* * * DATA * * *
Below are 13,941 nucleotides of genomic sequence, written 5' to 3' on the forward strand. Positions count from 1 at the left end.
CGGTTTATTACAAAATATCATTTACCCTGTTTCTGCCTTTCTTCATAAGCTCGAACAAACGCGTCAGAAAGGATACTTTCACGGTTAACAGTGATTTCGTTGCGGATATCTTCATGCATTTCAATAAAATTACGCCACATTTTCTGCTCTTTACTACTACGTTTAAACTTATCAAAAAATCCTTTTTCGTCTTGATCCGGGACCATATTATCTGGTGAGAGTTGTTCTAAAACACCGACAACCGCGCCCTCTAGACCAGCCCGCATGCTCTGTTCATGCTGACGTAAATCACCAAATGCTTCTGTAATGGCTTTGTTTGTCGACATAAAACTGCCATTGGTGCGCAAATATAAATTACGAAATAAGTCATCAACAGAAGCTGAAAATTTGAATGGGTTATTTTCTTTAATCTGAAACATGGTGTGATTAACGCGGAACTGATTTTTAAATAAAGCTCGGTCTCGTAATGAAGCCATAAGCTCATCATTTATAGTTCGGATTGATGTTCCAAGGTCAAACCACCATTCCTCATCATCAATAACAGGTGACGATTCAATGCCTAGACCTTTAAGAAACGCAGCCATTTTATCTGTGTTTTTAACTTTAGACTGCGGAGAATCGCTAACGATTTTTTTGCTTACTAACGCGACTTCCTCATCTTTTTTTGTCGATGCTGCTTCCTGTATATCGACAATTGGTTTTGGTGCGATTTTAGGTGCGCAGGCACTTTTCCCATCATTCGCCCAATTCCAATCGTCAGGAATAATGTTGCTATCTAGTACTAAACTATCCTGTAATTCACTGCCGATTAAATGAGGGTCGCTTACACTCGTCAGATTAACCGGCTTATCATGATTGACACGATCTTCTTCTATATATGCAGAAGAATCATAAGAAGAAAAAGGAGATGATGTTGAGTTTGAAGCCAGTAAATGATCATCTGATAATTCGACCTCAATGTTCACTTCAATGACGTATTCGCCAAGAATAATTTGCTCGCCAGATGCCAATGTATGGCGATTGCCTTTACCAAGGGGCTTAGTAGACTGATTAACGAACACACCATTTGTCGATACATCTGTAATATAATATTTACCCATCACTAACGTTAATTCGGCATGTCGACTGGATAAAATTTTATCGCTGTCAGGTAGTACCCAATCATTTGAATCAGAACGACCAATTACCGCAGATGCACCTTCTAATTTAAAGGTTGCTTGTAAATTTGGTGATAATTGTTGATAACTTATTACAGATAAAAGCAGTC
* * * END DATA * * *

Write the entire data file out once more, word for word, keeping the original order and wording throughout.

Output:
Below are 13,941 nucleotides of genomic sequence, written 5' to 3' on the forward strand. Positions count from 1 at the left end.
CGGTTTATTACAAAATATCATTTACCCTGTTTCTGCCTTTCTTCATAAGCTCGAACAAACGCGTCAGAAAGGATACTTTCACGGTTAACAGTGATTTCGTTGCGGATATCTTCATGCATTTCAATAAAATTACGCCACATTTTCTGCTCTTTACTACTACGTTTAAACTTATCAAAAAATCCTTTTTCGTCTTGATCCGGGACCATATTATCTGGTGAGAGTTGTTCTAAAACACCGACAACCGCGCCCTCTAGACCAGCCCGCATGCTCTGTTCATGCTGACGTAAATCACCAAATGCTTCTGTAATGGCTTTGTTTGTCGACATAAAACTGCCATTGGTGCGCAAATATAAATTACGAAATAAGTCATCAACAGAAGCTGAAAATTTGAATGGGTTATTTTCTTTAATCTGAAACATGGTGTGATTAACGCGGAACTGATTTTTAAATAAAGCTCGGTCTCGTAATGAAGCCATAAGCTCATCATTTATAGTTCGGATTGATGTTCCAAGGTCAAACCACCATTCCTCATCATCAATAACAGGTGACGATTCAATGCCTAGACCTTTAAGAAACGCAGCCATTTTATCTGTGTTTTTAACTTTAGACTGCGGAGAATCGCTAACGATTTTTTTGCTTACTAACGCGACTTCCTCATCTTTTTTTGTCGATGCTGCTTCCTGTATATCGACAATTGGTTTTGGTGCGATTTTAGGTGCGCAGGCACTTTTCCCATCATTCGCCCAATTCCAATCGTCAGGAATAATGTTGCTATCTAGTACTAAACTATCCTGTAATTCACTGCCGATTAAATGAGGGTCGCTTACACTCGTCAGATTAACCGGCTTATCATGATTGACACGATCTTCTTCTATATATGCAGAAGAATCATAAGAAGAAAAAGGAGATGATGTTGAGTTTGAAGCCAGTAAATGATCATCTGATAATTCGACCTCAATGTTCACTTCAATGACGTATTCGCCAAGAATAATTTGCTCGCCAGATGCCAATGTATGGCGATTGCCTTTACCAAGGGGCTTAGTAGACTGATTAACGAACACACCATTTGTCGATACATCTGTAATATAATATTTACCCATCACTAACGTTAATTCGGCATGTCGACTGGATAAAATTTTATCGCTGTCAGGTAGTACCCAATCATTTGAATCAGAACGACCAATTACCGCAGATGCACCTTCTAATTTAAAGGTTGCTTGTAAATTTGGTGATAATTGTTGATAACTTATTACAGATAAAAGCAGTC